Attorneys representing Gov. Bill Haslam and various state agencies are appealing a recent federal ruling that found the state unlawfully arrested members of the Occupy Nashville group. According to a notice of appeal filed late last week, the state objects to U.S. District Judge Aleta Trauger siding with the Occupy Nashville plaintiffs. Trauger wrote that the state “cannot make law by fiat” and that the protesters’ First Amendment rights were violated when they were arrested. The appeal, which will be heard by the Court of Appeals for the Sixth Circuit, will be spelled out in detail in about a month, when the appeal’s legal brief is filed, according to attorney Dawn Jordan, who is representing the state.
State attorneys on Tuesday served notice they are challenging last month’s ruling by a U.S. District Court judge in Nashville who found Gov. Bill Haslam’s administration violated the free speech rights of Occupy Nashville protesters arrested during 2011 demonstrations on War Memorial Plaza. In a filing with the 6th U.S. Circuit Court of Appeals, Tennessee Attorney General Robert Cooper’s office said it is contesting U.S. District Judge Aleta Trauger’s June 12 ruling. State Safety Commissioner Bill Gibbons and General Services Commissioner Steve Cates are listed on the appeal of the suit, filed against Haslam and top administration officials.
The Tennessee Department of Environment and Conservation demoted the official who told a group of Mount Pleasant residents that unfounded complaints about water quality could be considered terrorism. Sherwin Smith, who was deputy director of TDEC’s Division of Water Resources, was demoted effective June 26, the agency said Tuesday. He returns to his prior position with the state’s Revolving Fund Program, which helps fund water projects in the state with low-interest loans. “This is a lower-ranking position,” said Meg Lockhart, spokeswoman for TDEC. “It is my understanding the salary will be less than what he would be making had he not been removed from that position.”
Tennessee transportation officials are clearing the road ahead for the Fourth of July holiday weekend. TDOT has told its crews and contractors to knock off work by 6 p.m. Wednesday and not resume construction until 6 a.m. on July 8. That means temporary lane closures will end for the long weekend, but there are still construction zones with lane barriers in place and there could be workers in those zones. Lowered speed limits and doubled fines still apply in the zones. TDOT also reminds drivers they can dial 511 from any phone to get travel conditions.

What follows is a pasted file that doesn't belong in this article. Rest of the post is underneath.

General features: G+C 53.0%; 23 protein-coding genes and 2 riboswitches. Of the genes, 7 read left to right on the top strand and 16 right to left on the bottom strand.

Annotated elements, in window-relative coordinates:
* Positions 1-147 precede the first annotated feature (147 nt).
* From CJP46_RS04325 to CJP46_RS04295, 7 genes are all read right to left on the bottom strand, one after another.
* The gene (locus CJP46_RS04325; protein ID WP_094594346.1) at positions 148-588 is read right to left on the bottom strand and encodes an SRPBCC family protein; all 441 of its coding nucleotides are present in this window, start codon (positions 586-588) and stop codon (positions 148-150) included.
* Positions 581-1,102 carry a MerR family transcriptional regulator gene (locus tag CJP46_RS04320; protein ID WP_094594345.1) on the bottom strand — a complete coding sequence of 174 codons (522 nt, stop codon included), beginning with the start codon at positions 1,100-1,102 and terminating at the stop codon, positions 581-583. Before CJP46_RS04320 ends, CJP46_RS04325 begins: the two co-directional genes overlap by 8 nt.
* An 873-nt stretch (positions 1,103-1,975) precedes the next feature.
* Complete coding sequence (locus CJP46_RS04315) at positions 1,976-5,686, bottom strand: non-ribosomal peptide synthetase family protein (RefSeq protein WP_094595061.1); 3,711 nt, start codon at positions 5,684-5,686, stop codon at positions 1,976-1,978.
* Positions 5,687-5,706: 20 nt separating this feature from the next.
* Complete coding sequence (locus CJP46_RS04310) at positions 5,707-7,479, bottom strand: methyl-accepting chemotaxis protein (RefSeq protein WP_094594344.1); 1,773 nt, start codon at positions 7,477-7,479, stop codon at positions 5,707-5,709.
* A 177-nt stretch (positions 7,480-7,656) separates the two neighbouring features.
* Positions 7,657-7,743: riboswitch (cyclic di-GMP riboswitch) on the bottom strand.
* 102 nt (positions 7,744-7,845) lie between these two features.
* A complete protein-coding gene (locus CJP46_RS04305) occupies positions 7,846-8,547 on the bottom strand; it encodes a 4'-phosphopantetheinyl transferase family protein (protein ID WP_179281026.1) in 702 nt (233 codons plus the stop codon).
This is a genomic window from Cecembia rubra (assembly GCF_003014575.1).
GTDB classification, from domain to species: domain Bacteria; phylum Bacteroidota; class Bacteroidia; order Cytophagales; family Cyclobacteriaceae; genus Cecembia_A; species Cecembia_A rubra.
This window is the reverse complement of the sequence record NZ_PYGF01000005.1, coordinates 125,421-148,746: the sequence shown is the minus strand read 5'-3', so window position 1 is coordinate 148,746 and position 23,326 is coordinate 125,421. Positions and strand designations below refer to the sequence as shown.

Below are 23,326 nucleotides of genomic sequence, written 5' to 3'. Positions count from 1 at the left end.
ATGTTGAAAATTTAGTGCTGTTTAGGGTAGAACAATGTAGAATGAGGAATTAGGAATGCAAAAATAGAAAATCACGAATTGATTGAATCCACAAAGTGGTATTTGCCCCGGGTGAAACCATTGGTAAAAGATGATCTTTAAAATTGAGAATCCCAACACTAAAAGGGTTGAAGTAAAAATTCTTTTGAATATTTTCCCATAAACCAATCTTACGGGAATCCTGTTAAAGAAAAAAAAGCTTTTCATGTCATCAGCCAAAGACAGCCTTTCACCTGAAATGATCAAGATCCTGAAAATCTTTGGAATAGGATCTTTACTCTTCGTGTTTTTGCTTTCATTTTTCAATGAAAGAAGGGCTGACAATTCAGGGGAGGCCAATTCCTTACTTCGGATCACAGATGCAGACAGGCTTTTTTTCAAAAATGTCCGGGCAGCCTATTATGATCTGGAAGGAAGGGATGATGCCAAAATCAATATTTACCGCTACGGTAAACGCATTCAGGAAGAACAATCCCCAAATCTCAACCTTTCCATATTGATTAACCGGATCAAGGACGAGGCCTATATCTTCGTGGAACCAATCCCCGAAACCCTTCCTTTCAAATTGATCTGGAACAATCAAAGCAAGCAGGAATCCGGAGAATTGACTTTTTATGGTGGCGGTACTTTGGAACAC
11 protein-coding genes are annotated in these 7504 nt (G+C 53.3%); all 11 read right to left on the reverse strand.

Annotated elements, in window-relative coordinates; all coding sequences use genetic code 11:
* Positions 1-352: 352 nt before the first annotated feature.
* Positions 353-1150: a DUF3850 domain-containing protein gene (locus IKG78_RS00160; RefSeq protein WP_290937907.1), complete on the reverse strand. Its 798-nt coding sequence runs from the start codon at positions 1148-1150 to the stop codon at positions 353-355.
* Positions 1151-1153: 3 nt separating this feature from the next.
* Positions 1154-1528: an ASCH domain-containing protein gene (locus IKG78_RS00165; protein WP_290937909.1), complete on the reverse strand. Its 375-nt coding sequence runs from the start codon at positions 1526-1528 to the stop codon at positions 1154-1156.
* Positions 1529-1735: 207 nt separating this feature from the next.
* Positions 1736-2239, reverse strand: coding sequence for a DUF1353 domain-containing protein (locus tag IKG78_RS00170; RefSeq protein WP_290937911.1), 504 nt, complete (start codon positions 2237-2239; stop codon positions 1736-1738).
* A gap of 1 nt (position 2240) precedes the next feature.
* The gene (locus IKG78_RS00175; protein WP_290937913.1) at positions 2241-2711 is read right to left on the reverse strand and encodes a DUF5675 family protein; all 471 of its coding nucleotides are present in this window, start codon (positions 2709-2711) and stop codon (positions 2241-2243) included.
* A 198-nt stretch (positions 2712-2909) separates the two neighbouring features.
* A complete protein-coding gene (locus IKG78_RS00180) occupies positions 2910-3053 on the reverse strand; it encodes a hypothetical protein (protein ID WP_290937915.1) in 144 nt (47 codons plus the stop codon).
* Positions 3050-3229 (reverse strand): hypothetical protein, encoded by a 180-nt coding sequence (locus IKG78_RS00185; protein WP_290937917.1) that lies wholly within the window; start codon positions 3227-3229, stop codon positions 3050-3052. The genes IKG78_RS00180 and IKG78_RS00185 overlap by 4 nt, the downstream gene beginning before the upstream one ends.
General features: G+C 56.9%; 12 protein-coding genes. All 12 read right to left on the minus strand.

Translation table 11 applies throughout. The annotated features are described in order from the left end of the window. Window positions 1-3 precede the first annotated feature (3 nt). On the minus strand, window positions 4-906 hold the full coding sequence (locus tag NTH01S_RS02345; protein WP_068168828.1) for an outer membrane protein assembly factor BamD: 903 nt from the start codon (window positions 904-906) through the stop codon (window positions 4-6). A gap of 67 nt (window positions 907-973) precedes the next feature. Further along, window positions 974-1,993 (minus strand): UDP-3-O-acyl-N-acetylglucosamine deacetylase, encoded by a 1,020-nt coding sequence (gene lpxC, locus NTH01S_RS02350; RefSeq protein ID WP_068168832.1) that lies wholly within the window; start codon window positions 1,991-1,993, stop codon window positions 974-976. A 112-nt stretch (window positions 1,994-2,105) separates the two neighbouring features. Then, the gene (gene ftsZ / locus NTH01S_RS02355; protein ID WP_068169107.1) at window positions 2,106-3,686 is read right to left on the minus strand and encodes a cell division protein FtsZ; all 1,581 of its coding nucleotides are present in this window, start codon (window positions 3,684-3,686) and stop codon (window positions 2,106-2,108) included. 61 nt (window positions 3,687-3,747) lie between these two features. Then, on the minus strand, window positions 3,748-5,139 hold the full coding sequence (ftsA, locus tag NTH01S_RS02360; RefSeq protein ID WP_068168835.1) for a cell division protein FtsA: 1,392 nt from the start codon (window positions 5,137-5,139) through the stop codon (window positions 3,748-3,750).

Chattanooga city government’s use of Internet sales sites to establish fair market value for used equipment purchases is no legal substitute for public advertisements and competitive bidding, Tennessee Attorney General Robert Cooper says. Records show officials used the method on at least one occasion with the City Council on Feb. 26 approving the then-Mayor Ron Littlefield administration’s recommended purchase of a $168,000 used Caterpillar hydraulic excavator. The opinion was requested by state Sen. Todd Gardenhire, R-Chattanooga.
A new Tennessee attorney general’s opinion says the state has authority to set up a vehicle emissions testing program in Shelby County and charge motorists a fee to pay for it, as it has in six counties in the Nashville and Chattanooga areas. But the opinion says the state probably could not impose a countywide fee to pay for vehicle testing only in the City of Memphis, as it suggests was being considered by state officials. Atty. Gen. Robert E. Cooper’s advisory opinion comes after Memphis ended its vehicle inspection program Friday.
Chad Tindell, a former tax attorney for the Knox County Trustee’s Office, has been officially censured by the Board of Professional Responsibility, the arm of the Tennessee Supreme Court that governs lawyers. Tindell pleaded guilty in Knox County Criminal Court earlier this year to official misconduct for his role in a plan that gave bonuses to some employees in the Trustee’s Office based on credit for classes they did not complete. He was placed on probation. According to a statement released today by the Board of Professional Responsibility, Tindell’s “criminal act adversely reflected on his honesty, trustworthiness or fitness as a lawyer in other respects.”
As a Tennessee General Assembly committee prepares to review a Chicago-based company’s dealings with state government, an administration plan to raze a state office building is being questioned. State Rep. Brenda Gilmore, D-Nashville, told The Tennessean the Cordell Hull Building next to the state Capitol is an impressive structure. “The building is just beautiful,” she said. “It shouldn’t be torn down just because one consultant says it should be.” The Fiscal Review Committee, which Gilmore leads, will review how Jones Lang LaSalle parlayed an initial $1 million contract into a multimillion-dollar deal to lease space for state offices.